ITV Hub and Eurosport are both geo-blocked, so you’ll need a VPN to watch overseas. Still looking for a VPN? Why not take advantage of NordVPN’s 30-day money-back guarantee If you’re unsatisfied or only need a VPN for a short time, you can simply cancel to claim a full refund.

Where else can I live stream the French Open online?

The 2021 French Open will be shown in over a dozen countries worldwide, so it’s pretty simple to watch regardless of where you are. Below, we’ll let you know which networks are showing the Roland-Garros tournament in your area.

US

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American fans can watch this event live on NBC Sports, Bally Sports, and the Tennis Channel. Additionally, Peacock will have free, exclusive night court coverage.

To watch directly on NBC Sports, the Tennis Channel, or Bally Sports, you can just sign in with your cable provider details. Alternatively, you can log into NBC Sports with a YouTube TV, Sling TV, Hulu, or fuboTV account. It’s also possible to sign up to Tennis Channel Plus, but this costs $109.99 USD per year, and there’s no monthly subscription option.

All of the streaming platforms above are geo-blocked and only available in the US. As such, you’ll have to connect to an American VPN server to use them abroad.

Canada

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Canada has two French Open broadcasters: RDS for French-language coverage and TSN for English. Both services allow you to watch online for free by signing in with your cable provider details (assuming your package includes the required channel).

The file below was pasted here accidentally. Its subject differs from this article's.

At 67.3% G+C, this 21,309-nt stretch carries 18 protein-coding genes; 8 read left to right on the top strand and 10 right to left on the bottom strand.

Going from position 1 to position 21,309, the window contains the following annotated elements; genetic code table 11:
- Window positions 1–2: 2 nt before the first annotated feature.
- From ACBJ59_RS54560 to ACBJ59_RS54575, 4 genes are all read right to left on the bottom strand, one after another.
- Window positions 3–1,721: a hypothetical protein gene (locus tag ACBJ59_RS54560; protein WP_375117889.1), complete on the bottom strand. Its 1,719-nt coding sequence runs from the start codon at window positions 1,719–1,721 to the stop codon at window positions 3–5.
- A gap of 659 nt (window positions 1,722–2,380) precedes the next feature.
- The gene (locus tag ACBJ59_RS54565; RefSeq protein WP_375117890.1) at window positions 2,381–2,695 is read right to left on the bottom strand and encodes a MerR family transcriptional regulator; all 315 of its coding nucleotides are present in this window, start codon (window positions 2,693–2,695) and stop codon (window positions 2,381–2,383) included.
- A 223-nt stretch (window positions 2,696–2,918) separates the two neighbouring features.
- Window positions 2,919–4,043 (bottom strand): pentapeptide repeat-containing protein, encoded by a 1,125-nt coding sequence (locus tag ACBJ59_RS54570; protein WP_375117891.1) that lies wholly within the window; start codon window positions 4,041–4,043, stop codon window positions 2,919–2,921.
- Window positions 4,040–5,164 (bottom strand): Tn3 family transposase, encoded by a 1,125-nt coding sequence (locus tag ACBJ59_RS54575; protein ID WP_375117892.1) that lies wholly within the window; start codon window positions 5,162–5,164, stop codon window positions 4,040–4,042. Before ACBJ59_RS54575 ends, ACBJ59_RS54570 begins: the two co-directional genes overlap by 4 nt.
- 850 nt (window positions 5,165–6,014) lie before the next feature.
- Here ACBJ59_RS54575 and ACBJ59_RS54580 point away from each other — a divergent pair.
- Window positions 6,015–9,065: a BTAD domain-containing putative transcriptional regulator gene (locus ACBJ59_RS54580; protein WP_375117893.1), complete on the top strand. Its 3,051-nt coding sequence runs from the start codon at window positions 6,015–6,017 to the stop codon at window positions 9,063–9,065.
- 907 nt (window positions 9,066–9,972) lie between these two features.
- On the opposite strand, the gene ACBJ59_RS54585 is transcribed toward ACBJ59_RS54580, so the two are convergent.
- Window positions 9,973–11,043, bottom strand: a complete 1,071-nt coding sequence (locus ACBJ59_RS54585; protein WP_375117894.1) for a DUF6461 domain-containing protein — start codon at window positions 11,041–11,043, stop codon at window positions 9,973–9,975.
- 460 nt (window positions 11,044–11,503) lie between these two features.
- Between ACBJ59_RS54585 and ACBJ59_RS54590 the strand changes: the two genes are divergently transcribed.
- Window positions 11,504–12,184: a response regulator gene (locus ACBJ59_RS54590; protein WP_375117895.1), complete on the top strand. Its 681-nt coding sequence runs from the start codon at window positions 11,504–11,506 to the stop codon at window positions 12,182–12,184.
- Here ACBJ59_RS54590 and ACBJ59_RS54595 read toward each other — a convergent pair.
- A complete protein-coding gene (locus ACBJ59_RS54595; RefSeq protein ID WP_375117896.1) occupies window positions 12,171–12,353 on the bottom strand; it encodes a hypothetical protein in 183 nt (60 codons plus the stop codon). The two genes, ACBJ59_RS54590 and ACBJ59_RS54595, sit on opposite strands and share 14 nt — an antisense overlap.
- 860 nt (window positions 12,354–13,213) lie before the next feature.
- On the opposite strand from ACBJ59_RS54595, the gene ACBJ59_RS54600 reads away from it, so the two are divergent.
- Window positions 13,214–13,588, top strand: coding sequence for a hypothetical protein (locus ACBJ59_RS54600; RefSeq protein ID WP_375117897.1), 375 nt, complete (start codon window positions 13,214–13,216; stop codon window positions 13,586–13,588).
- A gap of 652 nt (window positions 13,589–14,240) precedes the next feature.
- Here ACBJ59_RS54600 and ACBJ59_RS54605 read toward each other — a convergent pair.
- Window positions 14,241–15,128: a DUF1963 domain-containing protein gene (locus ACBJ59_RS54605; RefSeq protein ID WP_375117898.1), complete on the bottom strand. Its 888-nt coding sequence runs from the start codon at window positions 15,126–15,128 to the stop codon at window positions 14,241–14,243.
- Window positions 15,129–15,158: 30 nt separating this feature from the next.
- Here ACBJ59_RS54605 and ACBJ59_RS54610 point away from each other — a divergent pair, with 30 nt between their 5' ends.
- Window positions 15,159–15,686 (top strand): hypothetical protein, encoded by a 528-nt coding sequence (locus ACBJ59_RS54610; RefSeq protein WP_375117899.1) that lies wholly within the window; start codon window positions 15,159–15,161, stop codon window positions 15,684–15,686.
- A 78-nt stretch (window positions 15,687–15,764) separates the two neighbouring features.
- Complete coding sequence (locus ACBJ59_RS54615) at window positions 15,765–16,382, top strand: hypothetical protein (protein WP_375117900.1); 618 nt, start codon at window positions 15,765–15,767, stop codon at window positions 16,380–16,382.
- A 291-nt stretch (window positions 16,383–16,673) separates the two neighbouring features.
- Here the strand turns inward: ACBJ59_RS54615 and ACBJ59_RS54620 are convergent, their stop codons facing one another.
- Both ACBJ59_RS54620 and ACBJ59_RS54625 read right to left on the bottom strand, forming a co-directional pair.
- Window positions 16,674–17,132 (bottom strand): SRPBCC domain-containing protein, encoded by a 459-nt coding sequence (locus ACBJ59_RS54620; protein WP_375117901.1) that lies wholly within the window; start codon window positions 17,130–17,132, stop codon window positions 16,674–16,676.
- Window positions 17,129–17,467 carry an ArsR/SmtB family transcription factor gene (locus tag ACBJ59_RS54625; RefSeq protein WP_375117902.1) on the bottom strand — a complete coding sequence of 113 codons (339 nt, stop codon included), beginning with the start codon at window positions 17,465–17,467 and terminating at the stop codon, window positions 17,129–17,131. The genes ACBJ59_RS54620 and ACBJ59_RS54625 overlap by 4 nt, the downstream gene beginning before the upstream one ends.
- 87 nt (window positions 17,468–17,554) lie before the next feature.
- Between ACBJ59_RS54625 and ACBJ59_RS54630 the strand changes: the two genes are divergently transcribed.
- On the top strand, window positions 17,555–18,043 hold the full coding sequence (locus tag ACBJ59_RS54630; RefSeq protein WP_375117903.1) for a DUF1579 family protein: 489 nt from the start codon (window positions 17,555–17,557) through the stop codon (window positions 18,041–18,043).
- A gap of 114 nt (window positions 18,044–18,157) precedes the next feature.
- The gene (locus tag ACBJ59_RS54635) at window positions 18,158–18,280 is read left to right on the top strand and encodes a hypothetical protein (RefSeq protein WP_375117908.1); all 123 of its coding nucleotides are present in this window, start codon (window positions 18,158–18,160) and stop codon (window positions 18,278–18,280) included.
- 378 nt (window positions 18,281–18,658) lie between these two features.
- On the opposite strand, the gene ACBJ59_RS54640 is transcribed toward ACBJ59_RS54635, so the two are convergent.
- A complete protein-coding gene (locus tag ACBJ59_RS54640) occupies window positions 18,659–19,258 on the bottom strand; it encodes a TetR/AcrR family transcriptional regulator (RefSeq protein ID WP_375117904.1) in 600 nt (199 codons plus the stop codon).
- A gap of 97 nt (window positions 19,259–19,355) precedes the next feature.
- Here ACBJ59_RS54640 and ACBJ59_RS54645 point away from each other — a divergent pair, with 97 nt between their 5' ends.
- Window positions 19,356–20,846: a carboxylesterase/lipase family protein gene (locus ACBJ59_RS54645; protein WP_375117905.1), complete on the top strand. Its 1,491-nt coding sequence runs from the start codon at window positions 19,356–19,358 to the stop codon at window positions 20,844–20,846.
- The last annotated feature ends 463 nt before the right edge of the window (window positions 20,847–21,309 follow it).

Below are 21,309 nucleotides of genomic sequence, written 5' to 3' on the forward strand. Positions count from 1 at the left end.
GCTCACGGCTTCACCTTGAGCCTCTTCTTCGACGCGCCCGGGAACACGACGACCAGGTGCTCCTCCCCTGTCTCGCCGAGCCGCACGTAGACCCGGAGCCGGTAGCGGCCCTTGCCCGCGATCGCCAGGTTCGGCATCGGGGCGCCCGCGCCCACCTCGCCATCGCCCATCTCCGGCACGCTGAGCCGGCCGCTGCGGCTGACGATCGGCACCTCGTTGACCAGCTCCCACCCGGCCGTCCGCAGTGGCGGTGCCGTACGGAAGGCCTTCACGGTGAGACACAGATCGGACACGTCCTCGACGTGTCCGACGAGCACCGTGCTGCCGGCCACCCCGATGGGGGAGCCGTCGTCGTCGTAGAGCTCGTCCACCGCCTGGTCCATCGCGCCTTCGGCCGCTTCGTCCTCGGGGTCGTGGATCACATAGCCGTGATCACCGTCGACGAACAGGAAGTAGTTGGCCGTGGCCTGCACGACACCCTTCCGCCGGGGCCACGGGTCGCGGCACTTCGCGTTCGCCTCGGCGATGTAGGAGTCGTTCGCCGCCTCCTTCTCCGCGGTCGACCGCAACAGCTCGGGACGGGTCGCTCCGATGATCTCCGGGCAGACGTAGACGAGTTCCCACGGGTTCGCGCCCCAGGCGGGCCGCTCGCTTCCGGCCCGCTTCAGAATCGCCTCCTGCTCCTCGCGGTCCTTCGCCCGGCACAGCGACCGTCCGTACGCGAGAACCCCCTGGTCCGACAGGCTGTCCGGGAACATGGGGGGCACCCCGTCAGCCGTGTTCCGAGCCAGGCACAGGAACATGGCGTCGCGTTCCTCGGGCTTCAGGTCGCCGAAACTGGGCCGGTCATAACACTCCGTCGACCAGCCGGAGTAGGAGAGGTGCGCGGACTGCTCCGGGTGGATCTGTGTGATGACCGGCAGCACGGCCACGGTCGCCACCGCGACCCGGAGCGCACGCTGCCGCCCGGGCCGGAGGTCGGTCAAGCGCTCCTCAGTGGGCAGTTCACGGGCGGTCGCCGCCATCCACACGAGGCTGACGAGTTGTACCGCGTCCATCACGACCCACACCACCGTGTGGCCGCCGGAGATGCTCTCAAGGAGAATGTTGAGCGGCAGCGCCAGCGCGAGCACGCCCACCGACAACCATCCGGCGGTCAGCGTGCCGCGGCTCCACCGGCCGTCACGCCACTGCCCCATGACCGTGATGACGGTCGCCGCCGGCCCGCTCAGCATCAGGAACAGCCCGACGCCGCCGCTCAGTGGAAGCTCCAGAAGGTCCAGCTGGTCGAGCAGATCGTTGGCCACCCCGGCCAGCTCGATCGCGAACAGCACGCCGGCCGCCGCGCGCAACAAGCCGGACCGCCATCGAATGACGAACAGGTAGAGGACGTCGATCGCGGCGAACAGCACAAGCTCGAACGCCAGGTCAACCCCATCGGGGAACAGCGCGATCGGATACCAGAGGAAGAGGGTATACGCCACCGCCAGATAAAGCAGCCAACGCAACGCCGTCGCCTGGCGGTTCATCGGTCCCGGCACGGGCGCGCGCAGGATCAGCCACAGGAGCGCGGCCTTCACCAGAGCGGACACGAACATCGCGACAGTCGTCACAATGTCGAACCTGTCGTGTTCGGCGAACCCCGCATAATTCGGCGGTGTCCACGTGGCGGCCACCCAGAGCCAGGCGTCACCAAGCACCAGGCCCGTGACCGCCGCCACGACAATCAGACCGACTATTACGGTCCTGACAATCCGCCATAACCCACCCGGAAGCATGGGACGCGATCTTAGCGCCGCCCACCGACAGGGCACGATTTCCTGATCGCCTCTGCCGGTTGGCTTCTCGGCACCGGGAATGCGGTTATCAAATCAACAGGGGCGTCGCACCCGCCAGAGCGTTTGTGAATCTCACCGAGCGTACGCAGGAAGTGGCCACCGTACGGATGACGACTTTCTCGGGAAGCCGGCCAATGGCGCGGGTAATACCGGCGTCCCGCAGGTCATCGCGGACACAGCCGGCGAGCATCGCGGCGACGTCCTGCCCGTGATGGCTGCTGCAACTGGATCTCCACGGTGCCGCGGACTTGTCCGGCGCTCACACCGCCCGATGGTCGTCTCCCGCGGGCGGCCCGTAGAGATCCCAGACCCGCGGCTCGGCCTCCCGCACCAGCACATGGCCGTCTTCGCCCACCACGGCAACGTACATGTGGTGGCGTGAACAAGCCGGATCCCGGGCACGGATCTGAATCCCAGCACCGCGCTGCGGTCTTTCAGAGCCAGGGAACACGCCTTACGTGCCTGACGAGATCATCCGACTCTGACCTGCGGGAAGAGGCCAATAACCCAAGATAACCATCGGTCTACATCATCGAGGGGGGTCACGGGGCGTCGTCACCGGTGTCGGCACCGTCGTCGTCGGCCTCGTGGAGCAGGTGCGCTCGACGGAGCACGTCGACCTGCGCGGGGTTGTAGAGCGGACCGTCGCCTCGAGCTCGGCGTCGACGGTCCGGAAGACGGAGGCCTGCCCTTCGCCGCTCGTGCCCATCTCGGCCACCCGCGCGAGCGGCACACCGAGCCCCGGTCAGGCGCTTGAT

You can also sign up for RDS Direct or TSN Direct if you don’t have cable. Whichever service you choose, you can expect to pay $7.99 CAD for a daily pass or $19.99 for a month-long subscription. Unfortunately, neither RDS nor TSN offers a free trial.

As TSN and RDS are region-locked, you’ll have to either be in Canada or connected to a Canadian VPN server to watch them online.

France

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France.TV will show every match of the French Open live, free of charge. This platform doesn’t even require you to create an account, so it’s ideal for those looking to stream the 2021 Roland-Garros as easily as possible. By default, the commentary for most programming is in French but you can change this to English if you’d prefer.

This streaming service is only available in France. French users who are currently abroad can still access it by connecting to a French VPN server.

Australia

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Channel 9 is Australia’s official French Open broadcaster, which is great news because it means you can stream the entire tournament for free on 9Now.  There’s no need to register and nothing to pay, so this is by far the easiest way for most people to stream the 2021 Roland-Garros.

9Now can only be used inside Australia. To access it from other countries, you’ll need a VPN.

Middle East & North Africa

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BeIN Sports has exclusive rights to broadcast the French Open across the Middle East and North Africa. Prices vary from one country to another but you can always take advantage of a one-week free trial. beiN Sports is known for providing commentary in several different languages, and while this hasn’t been confirmed yet for the French Open, there’s no reason to suspect otherwise.